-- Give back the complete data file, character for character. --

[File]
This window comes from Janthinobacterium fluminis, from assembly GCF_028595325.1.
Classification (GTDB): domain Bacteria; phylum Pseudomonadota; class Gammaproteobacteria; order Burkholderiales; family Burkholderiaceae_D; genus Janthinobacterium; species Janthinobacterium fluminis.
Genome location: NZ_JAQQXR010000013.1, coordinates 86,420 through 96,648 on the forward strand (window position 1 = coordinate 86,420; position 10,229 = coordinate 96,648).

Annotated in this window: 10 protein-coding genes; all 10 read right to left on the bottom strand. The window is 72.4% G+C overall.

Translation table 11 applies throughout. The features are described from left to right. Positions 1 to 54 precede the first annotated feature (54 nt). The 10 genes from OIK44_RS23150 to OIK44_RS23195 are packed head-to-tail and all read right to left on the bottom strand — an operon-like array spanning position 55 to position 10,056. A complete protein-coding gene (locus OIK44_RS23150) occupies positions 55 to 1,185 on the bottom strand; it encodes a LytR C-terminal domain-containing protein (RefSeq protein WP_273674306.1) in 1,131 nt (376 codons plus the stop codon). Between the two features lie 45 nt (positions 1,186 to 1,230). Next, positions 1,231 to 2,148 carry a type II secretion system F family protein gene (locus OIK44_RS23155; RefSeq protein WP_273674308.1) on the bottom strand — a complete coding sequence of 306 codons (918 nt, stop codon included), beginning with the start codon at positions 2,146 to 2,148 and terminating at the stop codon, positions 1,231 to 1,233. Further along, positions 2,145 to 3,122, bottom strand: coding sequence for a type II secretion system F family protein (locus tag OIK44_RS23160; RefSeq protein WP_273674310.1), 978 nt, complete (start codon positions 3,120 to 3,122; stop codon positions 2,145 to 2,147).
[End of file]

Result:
This window comes from Janthinobacterium fluminis, from assembly GCF_028595325.1.
Classification (GTDB): domain Bacteria; phylum Pseudomonadota; class Gammaproteobacteria; order Burkholderiales; family Burkholderiaceae_D; genus Janthinobacterium; species Janthinobacterium fluminis.
Genome location: NZ_JAQQXR010000013.1, coordinates 86,420 through 96,648 on the forward strand (window position 1 = coordinate 86,420; position 10,229 = coordinate 96,648).

Annotated in this window: 10 protein-coding genes; all 10 read right to left on the bottom strand. The window is 72.4% G+C overall.

Translation table 11 applies throughout. The features are described from left to right. Positions 1 to 54 precede the first annotated feature (54 nt). The 10 genes from OIK44_RS23150 to OIK44_RS23195 are packed head-to-tail and all read right to left on the bottom strand — an operon-like array spanning position 55 to position 10,056. A complete protein-coding gene (locus OIK44_RS23150) occupies positions 55 to 1,185 on the bottom strand; it encodes a LytR C-terminal domain-containing protein (RefSeq protein WP_273674306.1) in 1,131 nt (376 codons plus the stop codon). Between the two features lie 45 nt (positions 1,186 to 1,230). Next, positions 1,231 to 2,148 carry a type II secretion system F family protein gene (locus OIK44_RS23155; RefSeq protein WP_273674308.1) on the bottom strand — a complete coding sequence of 306 codons (918 nt, stop codon included), beginning with the start codon at positions 2,146 to 2,148 and terminating at the stop codon, positions 1,231 to 1,233. Further along, positions 2,145 to 3,122, bottom strand: coding sequence for a type II secretion system F family protein (locus tag OIK44_RS23160; RefSeq protein WP_273674310.1), 978 nt, complete (start codon positions 3,120 to 3,122; stop codon positions 2,145 to 2,147).